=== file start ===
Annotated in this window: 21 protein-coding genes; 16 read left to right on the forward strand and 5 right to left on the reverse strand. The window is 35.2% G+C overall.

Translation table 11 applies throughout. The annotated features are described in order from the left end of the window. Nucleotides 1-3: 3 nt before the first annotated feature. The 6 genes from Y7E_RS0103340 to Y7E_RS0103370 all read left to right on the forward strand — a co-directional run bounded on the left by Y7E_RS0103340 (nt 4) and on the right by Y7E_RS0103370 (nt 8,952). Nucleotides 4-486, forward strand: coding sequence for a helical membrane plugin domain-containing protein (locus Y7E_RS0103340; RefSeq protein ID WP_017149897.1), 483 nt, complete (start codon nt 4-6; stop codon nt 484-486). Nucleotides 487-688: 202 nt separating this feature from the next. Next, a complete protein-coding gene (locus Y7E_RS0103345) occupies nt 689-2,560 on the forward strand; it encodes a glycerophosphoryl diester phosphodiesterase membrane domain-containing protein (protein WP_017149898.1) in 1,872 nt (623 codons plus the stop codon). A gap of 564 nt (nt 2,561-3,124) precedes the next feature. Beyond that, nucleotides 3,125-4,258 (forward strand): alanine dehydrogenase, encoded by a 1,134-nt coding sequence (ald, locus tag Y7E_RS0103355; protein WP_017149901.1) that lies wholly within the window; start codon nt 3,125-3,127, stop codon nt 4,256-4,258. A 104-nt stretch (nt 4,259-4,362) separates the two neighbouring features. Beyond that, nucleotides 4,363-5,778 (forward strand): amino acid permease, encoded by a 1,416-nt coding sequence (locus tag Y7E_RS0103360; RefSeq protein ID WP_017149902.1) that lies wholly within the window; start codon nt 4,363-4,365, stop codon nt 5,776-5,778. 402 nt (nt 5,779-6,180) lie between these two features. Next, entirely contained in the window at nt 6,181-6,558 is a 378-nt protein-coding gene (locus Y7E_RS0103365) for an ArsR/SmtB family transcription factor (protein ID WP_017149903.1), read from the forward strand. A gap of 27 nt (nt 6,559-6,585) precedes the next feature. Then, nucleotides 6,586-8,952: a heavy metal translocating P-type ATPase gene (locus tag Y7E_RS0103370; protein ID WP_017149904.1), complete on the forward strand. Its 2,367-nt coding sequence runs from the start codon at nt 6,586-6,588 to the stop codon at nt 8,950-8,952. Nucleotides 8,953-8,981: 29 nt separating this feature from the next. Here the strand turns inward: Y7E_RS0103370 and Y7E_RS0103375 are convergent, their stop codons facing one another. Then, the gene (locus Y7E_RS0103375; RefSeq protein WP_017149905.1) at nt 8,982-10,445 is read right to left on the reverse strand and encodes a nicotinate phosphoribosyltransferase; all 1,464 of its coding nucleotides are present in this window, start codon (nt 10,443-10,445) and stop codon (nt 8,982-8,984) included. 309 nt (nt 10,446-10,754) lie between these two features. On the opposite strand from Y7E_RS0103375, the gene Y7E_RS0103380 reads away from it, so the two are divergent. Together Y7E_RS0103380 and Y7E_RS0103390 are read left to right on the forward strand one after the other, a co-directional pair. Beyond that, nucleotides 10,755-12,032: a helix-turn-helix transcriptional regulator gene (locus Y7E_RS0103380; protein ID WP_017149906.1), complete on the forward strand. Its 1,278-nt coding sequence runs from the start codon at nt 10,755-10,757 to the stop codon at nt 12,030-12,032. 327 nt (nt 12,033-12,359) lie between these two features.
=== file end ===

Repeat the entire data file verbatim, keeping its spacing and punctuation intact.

Annotated in this window: 21 protein-coding genes; 16 read left to right on the forward strand and 5 right to left on the reverse strand. The window is 35.2% G+C overall.

Translation table 11 applies throughout. The annotated features are described in order from the left end of the window. Nucleotides 1-3: 3 nt before the first annotated feature. The 6 genes from Y7E_RS0103340 to Y7E_RS0103370 all read left to right on the forward strand — a co-directional run bounded on the left by Y7E_RS0103340 (nt 4) and on the right by Y7E_RS0103370 (nt 8,952). Nucleotides 4-486, forward strand: coding sequence for a helical membrane plugin domain-containing protein (locus Y7E_RS0103340; RefSeq protein ID WP_017149897.1), 483 nt, complete (start codon nt 4-6; stop codon nt 484-486). Nucleotides 487-688: 202 nt separating this feature from the next. Next, a complete protein-coding gene (locus Y7E_RS0103345) occupies nt 689-2,560 on the forward strand; it encodes a glycerophosphoryl diester phosphodiesterase membrane domain-containing protein (protein WP_017149898.1) in 1,872 nt (623 codons plus the stop codon). A gap of 564 nt (nt 2,561-3,124) precedes the next feature. Beyond that, nucleotides 3,125-4,258 (forward strand): alanine dehydrogenase, encoded by a 1,134-nt coding sequence (ald, locus tag Y7E_RS0103355; protein WP_017149901.1) that lies wholly within the window; start codon nt 3,125-3,127, stop codon nt 4,256-4,258. A 104-nt stretch (nt 4,259-4,362) separates the two neighbouring features. Beyond that, nucleotides 4,363-5,778 (forward strand): amino acid permease, encoded by a 1,416-nt coding sequence (locus tag Y7E_RS0103360; RefSeq protein ID WP_017149902.1) that lies wholly within the window; start codon nt 4,363-4,365, stop codon nt 5,776-5,778. 402 nt (nt 5,779-6,180) lie between these two features. Next, entirely contained in the window at nt 6,181-6,558 is a 378-nt protein-coding gene (locus Y7E_RS0103365) for an ArsR/SmtB family transcription factor (protein ID WP_017149903.1), read from the forward strand. A gap of 27 nt (nt 6,559-6,585) precedes the next feature. Then, nucleotides 6,586-8,952: a heavy metal translocating P-type ATPase gene (locus tag Y7E_RS0103370; protein ID WP_017149904.1), complete on the forward strand. Its 2,367-nt coding sequence runs from the start codon at nt 6,586-6,588 to the stop codon at nt 8,950-8,952. Nucleotides 8,953-8,981: 29 nt separating this feature from the next. Here the strand turns inward: Y7E_RS0103370 and Y7E_RS0103375 are convergent, their stop codons facing one another. Then, the gene (locus Y7E_RS0103375; RefSeq protein WP_017149905.1) at nt 8,982-10,445 is read right to left on the reverse strand and encodes a nicotinate phosphoribosyltransferase; all 1,464 of its coding nucleotides are present in this window, start codon (nt 10,443-10,445) and stop codon (nt 8,982-8,984) included. 309 nt (nt 10,446-10,754) lie between these two features. On the opposite strand from Y7E_RS0103375, the gene Y7E_RS0103380 reads away from it, so the two are divergent. Together Y7E_RS0103380 and Y7E_RS0103390 are read left to right on the forward strand one after the other, a co-directional pair. Beyond that, nucleotides 10,755-12,032: a helix-turn-helix transcriptional regulator gene (locus Y7E_RS0103380; protein ID WP_017149906.1), complete on the forward strand. Its 1,278-nt coding sequence runs from the start codon at nt 10,755-10,757 to the stop codon at nt 12,030-12,032. 327 nt (nt 12,033-12,359) lie between these two features.